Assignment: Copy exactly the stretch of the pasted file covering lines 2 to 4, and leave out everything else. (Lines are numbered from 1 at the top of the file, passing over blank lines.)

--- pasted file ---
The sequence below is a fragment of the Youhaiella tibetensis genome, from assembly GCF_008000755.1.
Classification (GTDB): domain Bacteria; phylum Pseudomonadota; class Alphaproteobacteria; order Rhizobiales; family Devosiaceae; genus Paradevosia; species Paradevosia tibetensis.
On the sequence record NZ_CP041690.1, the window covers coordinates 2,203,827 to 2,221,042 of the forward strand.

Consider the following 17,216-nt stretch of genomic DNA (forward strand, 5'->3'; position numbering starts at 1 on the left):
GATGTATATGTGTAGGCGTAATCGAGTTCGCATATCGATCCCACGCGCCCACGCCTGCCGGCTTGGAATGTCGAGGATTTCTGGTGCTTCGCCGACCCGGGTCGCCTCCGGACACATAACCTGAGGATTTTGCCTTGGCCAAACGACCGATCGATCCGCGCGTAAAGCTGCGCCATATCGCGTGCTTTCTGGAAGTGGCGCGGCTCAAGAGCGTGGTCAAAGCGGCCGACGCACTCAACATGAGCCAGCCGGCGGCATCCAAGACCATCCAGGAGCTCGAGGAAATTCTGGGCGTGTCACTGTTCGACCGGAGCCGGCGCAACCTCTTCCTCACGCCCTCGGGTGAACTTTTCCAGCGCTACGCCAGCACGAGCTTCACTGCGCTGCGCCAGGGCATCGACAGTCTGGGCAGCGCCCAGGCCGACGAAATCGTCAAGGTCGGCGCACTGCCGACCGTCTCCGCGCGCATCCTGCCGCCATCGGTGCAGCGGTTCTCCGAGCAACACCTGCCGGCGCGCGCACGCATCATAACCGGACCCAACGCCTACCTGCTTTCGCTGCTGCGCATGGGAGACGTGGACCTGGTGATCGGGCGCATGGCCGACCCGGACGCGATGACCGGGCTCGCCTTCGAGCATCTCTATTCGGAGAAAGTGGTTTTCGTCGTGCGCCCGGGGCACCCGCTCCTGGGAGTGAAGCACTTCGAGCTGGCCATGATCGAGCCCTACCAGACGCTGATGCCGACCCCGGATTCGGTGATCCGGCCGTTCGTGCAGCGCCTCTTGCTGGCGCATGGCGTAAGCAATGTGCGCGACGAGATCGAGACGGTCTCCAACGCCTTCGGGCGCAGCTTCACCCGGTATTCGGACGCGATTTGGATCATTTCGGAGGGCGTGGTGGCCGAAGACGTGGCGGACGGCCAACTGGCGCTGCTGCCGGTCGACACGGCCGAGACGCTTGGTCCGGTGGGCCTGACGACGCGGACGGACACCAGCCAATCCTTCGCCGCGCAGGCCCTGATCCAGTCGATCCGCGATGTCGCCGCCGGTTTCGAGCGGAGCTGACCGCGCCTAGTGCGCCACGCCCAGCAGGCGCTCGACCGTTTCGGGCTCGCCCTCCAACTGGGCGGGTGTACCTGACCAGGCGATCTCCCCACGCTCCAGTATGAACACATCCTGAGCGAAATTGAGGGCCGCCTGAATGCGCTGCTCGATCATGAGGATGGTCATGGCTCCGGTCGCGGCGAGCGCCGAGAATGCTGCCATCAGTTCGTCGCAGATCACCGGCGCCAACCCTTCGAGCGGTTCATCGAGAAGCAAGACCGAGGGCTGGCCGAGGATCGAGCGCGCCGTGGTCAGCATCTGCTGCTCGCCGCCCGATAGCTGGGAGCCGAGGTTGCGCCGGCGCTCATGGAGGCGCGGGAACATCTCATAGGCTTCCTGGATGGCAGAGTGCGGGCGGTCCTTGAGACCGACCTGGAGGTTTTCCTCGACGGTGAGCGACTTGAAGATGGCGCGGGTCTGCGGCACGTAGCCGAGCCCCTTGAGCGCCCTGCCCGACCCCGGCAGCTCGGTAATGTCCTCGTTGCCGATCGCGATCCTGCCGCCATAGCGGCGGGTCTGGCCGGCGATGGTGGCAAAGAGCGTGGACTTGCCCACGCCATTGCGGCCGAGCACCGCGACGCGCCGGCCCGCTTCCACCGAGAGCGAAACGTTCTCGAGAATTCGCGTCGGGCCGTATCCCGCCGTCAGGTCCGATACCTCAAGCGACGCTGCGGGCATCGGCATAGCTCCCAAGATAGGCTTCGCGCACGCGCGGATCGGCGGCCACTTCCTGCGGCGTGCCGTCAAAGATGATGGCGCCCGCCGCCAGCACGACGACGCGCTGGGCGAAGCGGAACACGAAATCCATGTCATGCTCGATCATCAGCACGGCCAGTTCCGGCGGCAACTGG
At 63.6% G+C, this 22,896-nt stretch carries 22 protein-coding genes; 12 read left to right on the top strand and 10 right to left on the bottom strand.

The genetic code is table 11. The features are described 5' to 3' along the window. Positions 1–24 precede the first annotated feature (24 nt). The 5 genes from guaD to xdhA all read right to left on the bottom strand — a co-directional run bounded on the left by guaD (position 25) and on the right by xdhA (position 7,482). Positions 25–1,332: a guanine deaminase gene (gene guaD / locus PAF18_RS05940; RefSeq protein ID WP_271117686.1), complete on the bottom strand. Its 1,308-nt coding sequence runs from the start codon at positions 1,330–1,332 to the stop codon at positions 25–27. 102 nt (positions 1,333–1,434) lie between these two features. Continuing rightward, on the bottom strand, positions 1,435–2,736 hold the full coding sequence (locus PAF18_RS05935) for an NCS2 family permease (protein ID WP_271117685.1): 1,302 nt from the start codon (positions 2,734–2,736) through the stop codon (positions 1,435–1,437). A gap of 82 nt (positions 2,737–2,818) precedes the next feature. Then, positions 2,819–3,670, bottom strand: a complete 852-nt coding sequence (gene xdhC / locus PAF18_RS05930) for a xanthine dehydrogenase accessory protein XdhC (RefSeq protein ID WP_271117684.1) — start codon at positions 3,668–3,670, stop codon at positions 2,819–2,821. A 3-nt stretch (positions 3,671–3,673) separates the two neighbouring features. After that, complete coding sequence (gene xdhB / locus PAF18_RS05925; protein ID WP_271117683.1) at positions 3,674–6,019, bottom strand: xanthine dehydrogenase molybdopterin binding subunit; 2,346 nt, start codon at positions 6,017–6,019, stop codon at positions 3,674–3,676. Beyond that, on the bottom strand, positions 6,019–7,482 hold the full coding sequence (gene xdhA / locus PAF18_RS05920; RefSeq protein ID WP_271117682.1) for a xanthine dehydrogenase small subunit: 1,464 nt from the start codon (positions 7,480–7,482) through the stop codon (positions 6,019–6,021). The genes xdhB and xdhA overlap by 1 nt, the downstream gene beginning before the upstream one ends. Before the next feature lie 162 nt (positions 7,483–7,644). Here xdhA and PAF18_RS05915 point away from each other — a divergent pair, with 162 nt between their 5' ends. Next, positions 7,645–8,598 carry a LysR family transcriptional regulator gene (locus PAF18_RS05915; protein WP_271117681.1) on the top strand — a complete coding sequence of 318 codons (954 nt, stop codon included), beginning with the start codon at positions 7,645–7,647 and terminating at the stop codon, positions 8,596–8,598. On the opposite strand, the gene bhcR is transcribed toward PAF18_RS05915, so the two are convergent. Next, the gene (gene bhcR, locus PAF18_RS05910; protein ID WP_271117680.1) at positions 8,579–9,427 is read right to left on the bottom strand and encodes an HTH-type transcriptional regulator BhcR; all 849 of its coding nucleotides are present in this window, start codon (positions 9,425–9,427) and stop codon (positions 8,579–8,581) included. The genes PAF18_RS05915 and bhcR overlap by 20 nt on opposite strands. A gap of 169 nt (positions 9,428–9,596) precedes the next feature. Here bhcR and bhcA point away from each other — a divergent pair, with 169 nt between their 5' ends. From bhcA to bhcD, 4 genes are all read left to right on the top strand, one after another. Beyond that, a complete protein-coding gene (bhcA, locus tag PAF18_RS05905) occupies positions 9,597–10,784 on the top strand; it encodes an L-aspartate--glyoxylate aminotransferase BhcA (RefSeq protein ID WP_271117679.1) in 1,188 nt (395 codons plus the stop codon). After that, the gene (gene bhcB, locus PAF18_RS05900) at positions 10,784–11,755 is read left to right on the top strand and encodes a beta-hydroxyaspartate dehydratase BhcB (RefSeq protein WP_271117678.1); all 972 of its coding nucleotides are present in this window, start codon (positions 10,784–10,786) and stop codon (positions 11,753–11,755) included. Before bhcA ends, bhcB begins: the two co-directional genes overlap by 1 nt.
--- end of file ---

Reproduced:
Classification (GTDB): domain Bacteria; phylum Pseudomonadota; class Alphaproteobacteria; order Rhizobiales; family Devosiaceae; genus Paradevosia; species Paradevosia tibetensis.
On the sequence record NZ_CP041690.1, the window covers coordinates 2,203,827 to 2,221,042 of the forward strand.

Consider the following 17,216-nt stretch of genomic DNA (forward strand, 5'->3'; position numbering starts at 1 on the left):